Fox, William (1812-1893) (DNB01)
|←Fowler, Robert Nicholas||Dictionary of National Biography, 1901 supplement
Fox, William (1812-1893)
FOX, Sir WILLIAM (1812–1893), prime minister, colonial secretary, and native minister of New Zealand, born at Westoe, Durham, in 1812, was the son of George Townshend Fox, deputy-lieutenant of Durham county. He was admitted commoner of Wadham College, Oxford, on 28 April 1828, graduated B.A. on 23 Feb. 1832, and M. A. on 6 June 1839. He was called to the bar from the Inner Temple on 29 April 1842, and in the same year he emigrated to New Zealand. There in 1843 the New Zealand Company appointed him their resident agent at Nelson, in succession to Captain Arthur Wakefield, killed in the so-called Wairau massacre [see under Wakefield, William Hayward]. Five years later Governor (Sir) George Grey [q. v. Suppl.] made him attorney-general for the south island of the colony; but Fox, who had thrown himself into the agitation for self-government, then at its height, resigned his post as a protest against the governor's dilatory action in the matter. The New Zealand Company then made him their principal agent in the colony, and the settlers of the central districts chose him to represent them on a mission to London to urge at Downing Street their demands for a constitution. The colonial office, however, refused to receive him, and he returned to New Zealand after travelling in the United States.
The first New Zealand parliament met in 1854, the second in 1856. It was on 20 May of that year that Fox ousted the short-lived Sewell ministry [see Sewell, Henry] and first took office, only to be himself ejected thirteen days afterwards by Mr. (afterwards Sir Edward) Stafford. Five years later he turned the tables upon his opponent, and this time retained the premiership for thirteen months (1861-2), a period which curiously enough was almost precisely the duration of his third tenure of office (1863-4). In January 1869, after again defeating Mr. Stafford, he formed a ministry with the aid of (Sir) Julius Vogel [q. v. Suppl.], which lasted until September 1872. Beaten then by his old adversary he quickly had his revenge, but did not resume his position as head of his party except for five weeks in 1873. His voluntary resignation of the premiership in March 1873 ended his career as minister, for it was followed by his retirement from parliament; and though in 1879 he came back again to lead the conservatives against Sir George Grey, and carried a vote of no-confidence against Grey's ministry, he lost his own seat after the dissolution which ensued, and never again took part in politics. He did most useful work in 1880 as joint commissioner with Sir Francis Bell in settling the native land claims on the west coast of the north island in an equitable manner a work the unfair postponement of which had bred great discontent and alarm, and after doing which Fox was knighted. The rest of his public life was devoted to an earnest advocacy of temperance. The prohibition movement, now so strong in New Zealand, owes much to his long and zealous help.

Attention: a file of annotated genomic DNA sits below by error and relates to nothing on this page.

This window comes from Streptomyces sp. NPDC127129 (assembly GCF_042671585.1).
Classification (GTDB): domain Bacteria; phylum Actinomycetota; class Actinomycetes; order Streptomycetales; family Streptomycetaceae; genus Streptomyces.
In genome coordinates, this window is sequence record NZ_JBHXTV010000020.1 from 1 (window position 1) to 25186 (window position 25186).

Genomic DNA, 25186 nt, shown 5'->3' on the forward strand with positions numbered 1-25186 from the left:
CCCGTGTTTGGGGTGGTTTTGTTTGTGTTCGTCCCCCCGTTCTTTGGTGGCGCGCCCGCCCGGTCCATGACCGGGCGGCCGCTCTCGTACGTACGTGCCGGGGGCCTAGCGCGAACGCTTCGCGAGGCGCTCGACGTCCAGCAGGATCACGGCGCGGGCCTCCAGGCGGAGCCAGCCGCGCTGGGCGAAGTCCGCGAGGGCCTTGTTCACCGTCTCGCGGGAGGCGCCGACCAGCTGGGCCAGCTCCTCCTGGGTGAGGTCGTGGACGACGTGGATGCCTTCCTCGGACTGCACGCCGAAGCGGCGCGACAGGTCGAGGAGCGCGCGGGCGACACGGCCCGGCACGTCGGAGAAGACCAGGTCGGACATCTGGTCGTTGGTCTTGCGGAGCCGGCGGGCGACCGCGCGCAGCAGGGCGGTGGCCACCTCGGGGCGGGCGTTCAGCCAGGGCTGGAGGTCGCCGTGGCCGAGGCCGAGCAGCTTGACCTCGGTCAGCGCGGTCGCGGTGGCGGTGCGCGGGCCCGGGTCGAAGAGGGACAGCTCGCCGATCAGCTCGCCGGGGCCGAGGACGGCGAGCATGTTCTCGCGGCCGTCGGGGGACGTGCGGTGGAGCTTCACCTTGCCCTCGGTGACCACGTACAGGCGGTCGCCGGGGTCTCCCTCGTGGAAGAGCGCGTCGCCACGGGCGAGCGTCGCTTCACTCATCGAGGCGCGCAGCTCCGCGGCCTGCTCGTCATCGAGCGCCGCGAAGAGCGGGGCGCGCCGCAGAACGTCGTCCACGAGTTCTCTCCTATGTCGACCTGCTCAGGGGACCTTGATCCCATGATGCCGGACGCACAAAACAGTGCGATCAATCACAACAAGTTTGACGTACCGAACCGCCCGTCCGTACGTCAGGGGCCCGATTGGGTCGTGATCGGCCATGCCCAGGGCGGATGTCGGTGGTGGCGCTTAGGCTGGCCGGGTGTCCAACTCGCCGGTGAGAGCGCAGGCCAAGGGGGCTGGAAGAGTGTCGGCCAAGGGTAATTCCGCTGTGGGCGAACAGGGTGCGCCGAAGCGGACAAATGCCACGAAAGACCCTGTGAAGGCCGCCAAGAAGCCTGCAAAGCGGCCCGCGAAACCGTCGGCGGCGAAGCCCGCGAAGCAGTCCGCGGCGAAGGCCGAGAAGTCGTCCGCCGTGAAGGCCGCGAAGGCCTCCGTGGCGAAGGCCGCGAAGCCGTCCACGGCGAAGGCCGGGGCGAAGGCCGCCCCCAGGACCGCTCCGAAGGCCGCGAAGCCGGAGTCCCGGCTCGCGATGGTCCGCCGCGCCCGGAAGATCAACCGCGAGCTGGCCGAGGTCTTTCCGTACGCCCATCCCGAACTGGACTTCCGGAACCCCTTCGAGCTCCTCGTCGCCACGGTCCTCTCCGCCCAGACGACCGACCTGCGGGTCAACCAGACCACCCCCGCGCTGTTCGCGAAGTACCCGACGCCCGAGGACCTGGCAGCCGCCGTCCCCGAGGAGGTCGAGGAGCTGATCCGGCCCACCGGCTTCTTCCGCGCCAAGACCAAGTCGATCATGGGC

Fox's active career was chiefly marked by the part he took in gaining self-government for New Zealand; by his efforts, finally successful (thanks to the skill of Sir Donald McLean, native minister in his fourth cabinet), to arrange a lasting peace with the native tribes; by the support he always gave to provincial institutions, and by his vigorous defence of the New Zealand colonists against the charges made against them in England of forcing on wars with the Maori in order to grab their lands. His chief book, 'The War in New Zealand' (London, 1860, 8vo; another ed. 1866), is not only a warm vindication of his fellow-colonists from these accusations, but a trenchant, and in places caustic, criticism of the conduct of the native war by the English military leaders. It remains one of the best written and most interesting books on any period of New Zealand history. Another volume, 'The Six Colonies of New Zealand' (London, 1851, 8vo), has some value as a brief sketch of the colony in 1851. His other publications were: 'A Treatise on Simple Contracts' (London, 1842, 8vo), written before his emigration; a pamphlet, 'How New Zealand got its Constitution' (Auckland, 1890, 8vo); and a 'Report on the Settlement of Nelson in New Zealand' (London, 1849, 16mo).
Fox died at his residence near Auckland, New Zealand, on 23 June 1893, aged 81 (Times, 24 June l893). Fox's generous nature and quick impulsive temperament made him an impatient critic alike of Sir George Grey's devious tactics, and of the slow-moving policy of the colonial office. The same qualities caused him to show to better advantage as the fighting leader of an opposition than when on the defensive as minister. But as his colony's strenuous champion and as the far-sighted advocate of peace and temperance, he is remembered with reverence in New Zealand.
[Gardiner's Reg. Wadham College; Fox's The Six Colonies of NewZealand, London, 1851; The War in New Zealand, London, 1866; Gisborne's New Zealand Rulers and Statesmen, London, 1897; Rusden's History of New Zealand Melbourne, 1896; Mennell's Dictionary of Australasian Biography, London, 1892; Cox's Men of Mark in New Zealand, Christchurch, New Zealand, 1886.]